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Black Tie Social Announcements 1

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Black Tie International:
In Loving Memory of Roger Webster


1946 - 2011



Roger Webster

By Jason Grant


Roger was a passionate man.


Passionate about his family, his friends, acting, art, gardening and flowers, travel, writing, work, astrology, New York and his two King Charles Cavalier Spaniels: Winston and Sean.

He loved the Cathedral, it’s space, the icons and the peace.  He brought friends here during the year and especially for Pasca service:  He brought them not to convert them but to share in the joy and spiritual comfort he felt here.

The same for his trainer Eric Walters.  He wanted everyone to train with Eric because Roger thought he was the best.  His strength during his last two months was a result of his work with Eric.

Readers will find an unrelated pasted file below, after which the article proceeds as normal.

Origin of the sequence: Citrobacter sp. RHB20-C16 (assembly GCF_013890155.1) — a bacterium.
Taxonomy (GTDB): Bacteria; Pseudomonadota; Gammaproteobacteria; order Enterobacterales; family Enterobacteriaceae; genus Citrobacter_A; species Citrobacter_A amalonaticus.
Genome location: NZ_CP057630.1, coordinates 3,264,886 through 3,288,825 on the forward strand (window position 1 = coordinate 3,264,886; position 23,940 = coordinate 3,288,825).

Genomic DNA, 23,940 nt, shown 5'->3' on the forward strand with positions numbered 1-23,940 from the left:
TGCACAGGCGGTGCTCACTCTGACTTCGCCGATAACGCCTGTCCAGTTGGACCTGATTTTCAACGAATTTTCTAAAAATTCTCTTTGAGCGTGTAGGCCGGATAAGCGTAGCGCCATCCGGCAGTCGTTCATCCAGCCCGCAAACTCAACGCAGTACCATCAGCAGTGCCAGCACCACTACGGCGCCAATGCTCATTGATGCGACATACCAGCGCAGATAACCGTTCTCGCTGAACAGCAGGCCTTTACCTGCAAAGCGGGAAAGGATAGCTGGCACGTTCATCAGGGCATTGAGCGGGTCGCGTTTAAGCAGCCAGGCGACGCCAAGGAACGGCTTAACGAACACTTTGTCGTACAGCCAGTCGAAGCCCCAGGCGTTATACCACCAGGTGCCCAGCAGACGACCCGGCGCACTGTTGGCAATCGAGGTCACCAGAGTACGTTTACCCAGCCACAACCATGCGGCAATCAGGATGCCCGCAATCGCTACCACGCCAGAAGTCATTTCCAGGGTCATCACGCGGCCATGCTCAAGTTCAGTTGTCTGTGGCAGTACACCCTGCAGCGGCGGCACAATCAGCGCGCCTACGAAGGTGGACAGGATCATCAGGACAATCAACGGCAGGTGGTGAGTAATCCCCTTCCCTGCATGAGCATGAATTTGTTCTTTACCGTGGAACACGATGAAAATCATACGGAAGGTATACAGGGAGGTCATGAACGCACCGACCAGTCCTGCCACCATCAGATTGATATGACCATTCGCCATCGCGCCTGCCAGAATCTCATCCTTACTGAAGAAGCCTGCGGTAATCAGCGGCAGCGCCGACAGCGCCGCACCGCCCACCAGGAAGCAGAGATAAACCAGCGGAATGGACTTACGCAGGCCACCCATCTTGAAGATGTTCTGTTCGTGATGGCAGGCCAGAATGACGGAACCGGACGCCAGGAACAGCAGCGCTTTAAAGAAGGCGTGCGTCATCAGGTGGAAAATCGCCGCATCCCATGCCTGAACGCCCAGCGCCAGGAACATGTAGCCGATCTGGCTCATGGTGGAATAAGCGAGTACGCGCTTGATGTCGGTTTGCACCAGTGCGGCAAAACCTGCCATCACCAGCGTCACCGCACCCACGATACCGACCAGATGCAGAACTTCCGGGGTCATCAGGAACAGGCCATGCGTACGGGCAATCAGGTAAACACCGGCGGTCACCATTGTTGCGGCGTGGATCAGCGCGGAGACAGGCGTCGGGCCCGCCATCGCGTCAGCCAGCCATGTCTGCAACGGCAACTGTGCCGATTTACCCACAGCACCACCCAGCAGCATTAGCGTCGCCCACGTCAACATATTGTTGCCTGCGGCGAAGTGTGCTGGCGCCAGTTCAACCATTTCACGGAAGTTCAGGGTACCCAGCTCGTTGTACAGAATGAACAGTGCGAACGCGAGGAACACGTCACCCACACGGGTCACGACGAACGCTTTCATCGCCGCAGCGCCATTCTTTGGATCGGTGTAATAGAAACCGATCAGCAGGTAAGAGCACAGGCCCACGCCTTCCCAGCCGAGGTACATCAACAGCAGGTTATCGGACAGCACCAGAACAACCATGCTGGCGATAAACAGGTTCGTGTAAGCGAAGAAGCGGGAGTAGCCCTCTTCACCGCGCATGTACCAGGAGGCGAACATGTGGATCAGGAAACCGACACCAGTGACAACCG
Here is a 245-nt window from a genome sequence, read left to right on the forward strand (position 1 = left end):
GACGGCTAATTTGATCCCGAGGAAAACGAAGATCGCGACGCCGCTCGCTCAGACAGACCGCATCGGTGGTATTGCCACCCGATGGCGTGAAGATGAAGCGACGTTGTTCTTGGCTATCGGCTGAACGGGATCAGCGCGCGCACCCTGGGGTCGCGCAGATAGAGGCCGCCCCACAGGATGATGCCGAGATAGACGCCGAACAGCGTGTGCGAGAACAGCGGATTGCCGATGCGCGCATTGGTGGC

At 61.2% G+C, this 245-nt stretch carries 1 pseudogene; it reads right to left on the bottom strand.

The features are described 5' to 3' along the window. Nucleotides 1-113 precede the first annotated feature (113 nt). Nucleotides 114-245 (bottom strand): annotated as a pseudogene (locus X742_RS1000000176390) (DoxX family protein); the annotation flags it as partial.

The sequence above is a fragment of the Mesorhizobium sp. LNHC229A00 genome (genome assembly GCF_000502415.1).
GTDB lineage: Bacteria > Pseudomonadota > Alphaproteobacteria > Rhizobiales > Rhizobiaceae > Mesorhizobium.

And, he thought everyone could benefit from acupuncture with Dr. Cai.

For Roger, everyone and everything was special.  He had names for every plant and flower in his home.  And, for every one of his tropical fish.

And he loved to laugh.  His laugh was infectious.

On a visit at the hospital, Father Vassilious said he blessed Roger in 2007 when Roger was diagnosed with stage 4 prostate cancer, a certain death sentence. Roger defied the rules, something he did quite often in his life.  He survived in good health.

Father said, Roger got four more years to complete his spiritual journey.

Part of his spiritual journey included Astrology.  As a teenager in Minneapolis he read about it.  Later, he studied so that he could cast charts.  He sometimes gave astrological readings to friends as a gift.